Common Lilac is a very common ornamental plant in gardens and parks, because of the attractive, sweet smell of its flowers. Most garden plants are cultivars with flowers varying from white to dark lilac; some have double flowers with the stamens replaced by extra petals. The cultivar 'Aurea' has yellowish foliage. The majority of garden cultivars do not exceed 4-5 m tall. It is widely naturalised in western and northern Europe.
It is a deciduous large shrub or small tree, growing to 6–7 m high, usually multi-stemmed, producing secondary shoots from the base or roots, with stem diameters of up to 20 cm. The bark is grey to grey-brown, smooth on young stems, longitudinally furrowed and flaking on older stems. The leaves are simple, 4–12 cm long and 3–8 cm broad, light green to glaucous, oval to cordate, with pinnate leaf venation, a mucronate apex and an entire margin. They are arranged opposite pairs or occasionally in whorls of three. The flowers have a tubular base to the corolla 6–10 mm long with an open four-lobed apex 5–8 mm across, usually lilac to mauve, occasionally white. They are arranged in a dense, terminal panicle 8-18 cm long. The fruit is a dry, smooth brown capsule, 1–2 cm long, splitting in two to release the two winged seeds.
Growing Conditions 
Common lilac does best in full sun, tolerating most soils except wet soil. Siting for morning sun and good air circulation can help reduce the occurrence of powdery mildews, which are a major problem for this plant in humid climates.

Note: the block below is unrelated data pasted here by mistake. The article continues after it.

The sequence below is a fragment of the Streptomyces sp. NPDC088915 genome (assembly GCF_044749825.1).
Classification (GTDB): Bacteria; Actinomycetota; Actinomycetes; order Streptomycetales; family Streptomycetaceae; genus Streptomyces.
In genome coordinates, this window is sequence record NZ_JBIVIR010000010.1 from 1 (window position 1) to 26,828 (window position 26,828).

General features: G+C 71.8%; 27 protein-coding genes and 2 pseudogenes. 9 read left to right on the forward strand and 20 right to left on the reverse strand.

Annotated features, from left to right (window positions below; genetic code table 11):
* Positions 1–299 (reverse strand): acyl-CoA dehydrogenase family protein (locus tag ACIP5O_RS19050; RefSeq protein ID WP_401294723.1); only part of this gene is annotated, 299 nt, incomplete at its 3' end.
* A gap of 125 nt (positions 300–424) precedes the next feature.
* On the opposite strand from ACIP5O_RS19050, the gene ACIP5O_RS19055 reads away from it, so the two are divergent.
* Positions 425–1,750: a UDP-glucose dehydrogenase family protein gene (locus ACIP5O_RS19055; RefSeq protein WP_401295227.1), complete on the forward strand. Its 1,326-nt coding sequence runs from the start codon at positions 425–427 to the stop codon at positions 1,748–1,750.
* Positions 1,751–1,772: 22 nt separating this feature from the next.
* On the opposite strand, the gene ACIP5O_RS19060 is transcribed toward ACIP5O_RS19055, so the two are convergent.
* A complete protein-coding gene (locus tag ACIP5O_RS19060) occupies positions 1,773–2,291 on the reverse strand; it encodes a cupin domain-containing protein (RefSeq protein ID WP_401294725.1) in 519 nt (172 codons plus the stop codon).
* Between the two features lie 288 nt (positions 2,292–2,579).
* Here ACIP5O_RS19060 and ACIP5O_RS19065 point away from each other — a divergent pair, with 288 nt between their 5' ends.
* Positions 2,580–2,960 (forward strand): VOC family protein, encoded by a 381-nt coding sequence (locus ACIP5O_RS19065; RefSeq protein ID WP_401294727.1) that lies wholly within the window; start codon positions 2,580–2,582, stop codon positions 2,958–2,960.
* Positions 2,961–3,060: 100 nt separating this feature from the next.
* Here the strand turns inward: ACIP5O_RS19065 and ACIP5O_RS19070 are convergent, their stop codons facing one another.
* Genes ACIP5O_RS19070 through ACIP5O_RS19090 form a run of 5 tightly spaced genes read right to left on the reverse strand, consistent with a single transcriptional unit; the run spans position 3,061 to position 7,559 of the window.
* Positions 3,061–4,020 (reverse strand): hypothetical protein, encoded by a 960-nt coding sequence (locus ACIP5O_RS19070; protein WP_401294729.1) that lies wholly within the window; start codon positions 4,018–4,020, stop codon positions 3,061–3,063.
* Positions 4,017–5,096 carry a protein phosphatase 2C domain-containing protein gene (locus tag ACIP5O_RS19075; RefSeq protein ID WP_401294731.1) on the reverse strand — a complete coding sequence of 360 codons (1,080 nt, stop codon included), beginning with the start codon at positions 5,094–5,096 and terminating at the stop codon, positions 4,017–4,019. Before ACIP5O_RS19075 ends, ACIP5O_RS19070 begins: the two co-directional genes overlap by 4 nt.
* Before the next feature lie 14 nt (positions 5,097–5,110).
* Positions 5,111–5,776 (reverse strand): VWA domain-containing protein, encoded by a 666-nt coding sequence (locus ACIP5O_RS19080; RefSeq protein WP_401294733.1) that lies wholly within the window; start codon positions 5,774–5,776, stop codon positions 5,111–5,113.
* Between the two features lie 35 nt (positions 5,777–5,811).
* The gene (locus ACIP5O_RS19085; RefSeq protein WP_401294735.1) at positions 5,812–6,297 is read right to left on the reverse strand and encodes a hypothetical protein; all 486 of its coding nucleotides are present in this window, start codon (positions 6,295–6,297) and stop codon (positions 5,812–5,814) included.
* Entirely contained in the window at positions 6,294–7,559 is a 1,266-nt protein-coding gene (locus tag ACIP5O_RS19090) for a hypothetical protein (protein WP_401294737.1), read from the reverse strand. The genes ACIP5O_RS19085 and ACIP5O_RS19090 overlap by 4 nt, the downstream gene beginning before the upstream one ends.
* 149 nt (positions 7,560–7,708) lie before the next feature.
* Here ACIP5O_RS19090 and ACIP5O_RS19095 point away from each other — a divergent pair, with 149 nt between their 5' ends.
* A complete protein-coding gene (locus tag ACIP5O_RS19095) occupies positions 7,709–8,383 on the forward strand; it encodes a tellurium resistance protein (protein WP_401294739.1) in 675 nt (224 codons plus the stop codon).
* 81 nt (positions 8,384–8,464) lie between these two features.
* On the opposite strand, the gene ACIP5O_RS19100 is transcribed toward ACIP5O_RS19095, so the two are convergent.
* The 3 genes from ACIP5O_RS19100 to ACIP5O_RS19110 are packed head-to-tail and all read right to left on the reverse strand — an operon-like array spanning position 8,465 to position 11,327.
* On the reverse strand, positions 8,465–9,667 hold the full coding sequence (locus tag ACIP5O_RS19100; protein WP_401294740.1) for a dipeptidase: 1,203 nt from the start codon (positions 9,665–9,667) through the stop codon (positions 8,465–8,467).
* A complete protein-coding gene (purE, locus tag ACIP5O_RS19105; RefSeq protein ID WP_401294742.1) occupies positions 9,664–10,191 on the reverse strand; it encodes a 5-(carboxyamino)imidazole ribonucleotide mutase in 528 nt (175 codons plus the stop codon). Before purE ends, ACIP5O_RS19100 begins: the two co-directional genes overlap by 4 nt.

Numerous cultivars have been selected for size, flower color and form, and more recently for mildew resistance.
Usually grown as a specimen, but also for cut flowers.
Tolerates harsh pruning, but should only be pruned immediately after (or during) flowering to ensure the next year's bloom. The shrub produces copious suckers, which may either be pruned out or encouraged. To encourage a "tree-like form, remove all suckers as they emerge, or to keep size limited remove the oldest stems every year to keep the height under control.
Propagate via cuttings or grafting to preserve follower color and form.
Flowers hold up well in the vase if the leaves are removed.
Pests and Diseases 
- Rushforth, K. (1999). Trees of Britain and Europe. Collins ISBN 0-00-220013-9.
- Med-Checklist: Syringa vulgaris
- Flora Europaea: Syringa vulgaris
- Huxley, A., ed. (1992). New RHS Dictionary of Gardening. Macmillan ISBN 0-333-47494-5.
- Blamey, M. & Grey-Wilson, C. (1989). Flora of Britain and Northern Europe. ISBN 0-340-40170-2
|Wikiversity is collecting bloom time data for Syringa vulgaris on the Bloom Clock|